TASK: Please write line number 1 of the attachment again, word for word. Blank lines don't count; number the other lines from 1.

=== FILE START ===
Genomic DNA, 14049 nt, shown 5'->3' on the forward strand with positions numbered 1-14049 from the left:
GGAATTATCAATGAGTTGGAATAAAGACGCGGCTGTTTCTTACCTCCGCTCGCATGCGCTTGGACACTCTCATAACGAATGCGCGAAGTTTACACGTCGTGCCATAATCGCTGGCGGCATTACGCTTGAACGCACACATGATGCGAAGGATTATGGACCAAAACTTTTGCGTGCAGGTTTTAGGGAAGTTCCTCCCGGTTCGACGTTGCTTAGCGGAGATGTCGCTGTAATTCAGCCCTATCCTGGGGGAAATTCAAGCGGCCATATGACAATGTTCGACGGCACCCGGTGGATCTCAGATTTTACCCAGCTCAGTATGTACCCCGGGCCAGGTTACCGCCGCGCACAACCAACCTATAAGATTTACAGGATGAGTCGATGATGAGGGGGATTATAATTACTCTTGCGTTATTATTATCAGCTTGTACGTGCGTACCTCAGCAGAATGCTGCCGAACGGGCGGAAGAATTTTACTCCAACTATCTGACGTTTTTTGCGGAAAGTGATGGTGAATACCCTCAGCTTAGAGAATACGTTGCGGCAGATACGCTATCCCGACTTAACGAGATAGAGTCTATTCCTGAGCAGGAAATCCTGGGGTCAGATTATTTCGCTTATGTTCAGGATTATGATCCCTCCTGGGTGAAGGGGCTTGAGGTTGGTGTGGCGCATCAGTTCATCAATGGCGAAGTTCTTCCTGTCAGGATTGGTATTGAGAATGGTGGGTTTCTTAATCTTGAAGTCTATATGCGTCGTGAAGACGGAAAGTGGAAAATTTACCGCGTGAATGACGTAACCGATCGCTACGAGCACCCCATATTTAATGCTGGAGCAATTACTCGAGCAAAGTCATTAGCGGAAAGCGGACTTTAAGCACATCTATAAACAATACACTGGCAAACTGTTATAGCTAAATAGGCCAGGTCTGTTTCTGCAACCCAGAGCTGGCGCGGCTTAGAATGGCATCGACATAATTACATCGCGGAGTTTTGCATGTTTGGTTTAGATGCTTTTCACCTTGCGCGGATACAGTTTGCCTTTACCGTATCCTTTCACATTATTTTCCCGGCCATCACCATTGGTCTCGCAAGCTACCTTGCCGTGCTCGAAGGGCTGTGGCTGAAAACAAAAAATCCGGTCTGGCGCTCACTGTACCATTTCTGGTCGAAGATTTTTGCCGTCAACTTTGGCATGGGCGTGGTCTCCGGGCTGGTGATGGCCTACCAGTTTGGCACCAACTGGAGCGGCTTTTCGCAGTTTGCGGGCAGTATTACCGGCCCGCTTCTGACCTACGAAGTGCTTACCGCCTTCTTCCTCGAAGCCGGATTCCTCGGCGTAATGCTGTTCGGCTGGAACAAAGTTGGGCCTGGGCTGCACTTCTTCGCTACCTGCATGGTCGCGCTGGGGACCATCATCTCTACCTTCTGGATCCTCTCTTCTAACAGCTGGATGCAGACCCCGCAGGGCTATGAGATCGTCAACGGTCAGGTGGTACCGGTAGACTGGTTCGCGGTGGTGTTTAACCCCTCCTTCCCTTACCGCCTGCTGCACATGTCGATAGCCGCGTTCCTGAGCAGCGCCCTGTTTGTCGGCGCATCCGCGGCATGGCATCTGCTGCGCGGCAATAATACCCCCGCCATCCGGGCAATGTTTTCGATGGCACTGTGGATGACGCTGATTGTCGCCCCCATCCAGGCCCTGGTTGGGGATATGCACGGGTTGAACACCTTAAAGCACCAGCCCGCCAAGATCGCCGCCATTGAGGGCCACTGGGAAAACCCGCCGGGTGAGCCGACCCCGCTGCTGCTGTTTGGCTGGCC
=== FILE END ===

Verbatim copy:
Genomic DNA, 14049 nt, shown 5'->3' on the forward strand with positions numbered 1-14049 from the left: